The Interviews

The Always Insatiable James Victore


Interview by Leif Steiner & Emily Potts

james-victore
From a young age, James Victore wanted to be a poster designer—make that THE BEST poster designer in the world. But, after enrolling in the School of Visual Arts (SVA) in New York after high school, he soon realized that there were no jobs for poster designers.

It didn’t matter. After being asked to leave SVA due to poor grades and poor attendance, he managed to find work designing book covers in the late 80s. At the time, it was a lucrative gig, but as is always the case with Victore, he wasn’t satisfied. Then in 1992, he designed and self-financed one of the most controversial, graphic posters—the dead Indian. This one poster launched him into the international spotlight and enabled him to in fact, be a poster designer.

His career was finally moving forward—he was traveling the world, designing posters and taking on more commercial design projects and making money. After ten years, he imploded. Victore will admit that he got too comfortable (which equals boredom), so it was once again, time to regroup and start making work that excited him as a designer. As always, he found his way back. He moved to Brooklyn and began creating meaningful work. And surprisingly, he started teaching graphic design at SVA.

After living and working in Brooklyn for 15 years, Victore along with his wife Laura and their young son Wyatt, relocated to Georgetown, Texas, outside of Austin. He’s happy, but certainly not content. I caught up with him to see what’s next.

What are you doing now?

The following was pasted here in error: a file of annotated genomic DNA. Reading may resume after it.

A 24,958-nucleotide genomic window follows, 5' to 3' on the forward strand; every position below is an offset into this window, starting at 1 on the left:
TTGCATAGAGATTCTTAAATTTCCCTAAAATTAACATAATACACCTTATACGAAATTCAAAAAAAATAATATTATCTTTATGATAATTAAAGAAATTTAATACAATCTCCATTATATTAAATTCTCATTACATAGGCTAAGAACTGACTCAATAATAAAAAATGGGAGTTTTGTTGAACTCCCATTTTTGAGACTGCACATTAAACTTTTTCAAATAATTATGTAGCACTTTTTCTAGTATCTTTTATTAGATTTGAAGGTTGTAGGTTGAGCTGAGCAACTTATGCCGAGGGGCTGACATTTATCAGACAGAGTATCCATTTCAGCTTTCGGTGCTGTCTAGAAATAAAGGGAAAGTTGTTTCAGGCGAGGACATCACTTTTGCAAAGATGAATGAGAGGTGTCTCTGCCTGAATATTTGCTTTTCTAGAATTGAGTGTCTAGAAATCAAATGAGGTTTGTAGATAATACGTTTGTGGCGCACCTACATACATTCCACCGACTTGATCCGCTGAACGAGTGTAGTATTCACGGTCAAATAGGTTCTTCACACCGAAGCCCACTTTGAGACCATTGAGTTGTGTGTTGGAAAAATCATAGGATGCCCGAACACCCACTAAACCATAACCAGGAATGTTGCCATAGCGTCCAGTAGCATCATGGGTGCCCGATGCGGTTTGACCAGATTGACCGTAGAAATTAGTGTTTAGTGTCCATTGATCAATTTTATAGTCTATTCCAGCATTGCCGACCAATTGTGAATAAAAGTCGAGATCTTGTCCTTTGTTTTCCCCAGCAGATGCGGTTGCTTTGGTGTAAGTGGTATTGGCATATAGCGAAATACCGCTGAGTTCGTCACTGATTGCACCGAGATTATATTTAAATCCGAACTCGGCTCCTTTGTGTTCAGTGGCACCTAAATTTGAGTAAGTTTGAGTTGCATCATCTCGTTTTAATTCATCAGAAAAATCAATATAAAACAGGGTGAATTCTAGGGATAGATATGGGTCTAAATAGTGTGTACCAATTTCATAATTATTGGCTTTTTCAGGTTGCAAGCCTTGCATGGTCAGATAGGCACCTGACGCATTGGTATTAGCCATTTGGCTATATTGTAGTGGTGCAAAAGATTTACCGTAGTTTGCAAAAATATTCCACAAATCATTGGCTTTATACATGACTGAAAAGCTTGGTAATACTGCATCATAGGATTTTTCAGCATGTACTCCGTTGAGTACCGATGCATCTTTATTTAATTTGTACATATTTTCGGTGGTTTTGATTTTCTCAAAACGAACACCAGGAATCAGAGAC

My concerns these days are No. 1. Baby; No. 2. fixing an old house; and No. 3. world domination. I am working on upping the ante on my teaching—not universities but for working stiffs who need me. I’m a pretty good designer (at least the MoMA thinks so), but I’m a much better teacher. We are trying to focus on teaching creative courage to designers and artists. We are rolling out our first webinar and trying to find out how to grow the audience for our Burning Questions YouTube series. These things we take seriously and see a need for them.

How do you teach creative courage?

I teach courage by reminding people of who they are. Reminding them that their past, their story, their fears and their loves are all powerful and authentic places to come from. They just need to relax and be their weird selves and put it into their work. What do you love about teaching and why do you think you’re so good at it? I understand what it takes emotionally to put creative work out into the world. I know how to have an opinion and put it in my work. I do this because it resonates with a wider audience than if I try to ‘sell’ or ‘persuade’ people.

Tell me about Burning Questions and why it‘s so popular?

The following for Burning Questions is amazing. The numbers don’t nearly express the energy and commitment of its audience. We have followers from around the world who tell me almost daily how much BQ means to them and has changed their lives. My old assistant used to say, “You tell people things they don’t want to hear, in a way they want to hear it.” BQ is the reason we are launching our first live webinar, “How to be brave (and scared shitless).” We want to help our audience deal with the fear in their lives and its effect on their work.

Why do you think so many people are floundering and can’t figure out what to do?

Our industry changes all the time and keeping up with it is like chasing a bus cross country. We also change. The motives that drove us to become creative at 21 now have grown, developed and want more, different and uncharted. If I never changed careers, I’d still be doing book jackets for books I don’t care about with budgets fit for 10-year olds. I’m almost forced to seek more beauty and wealth and horizons.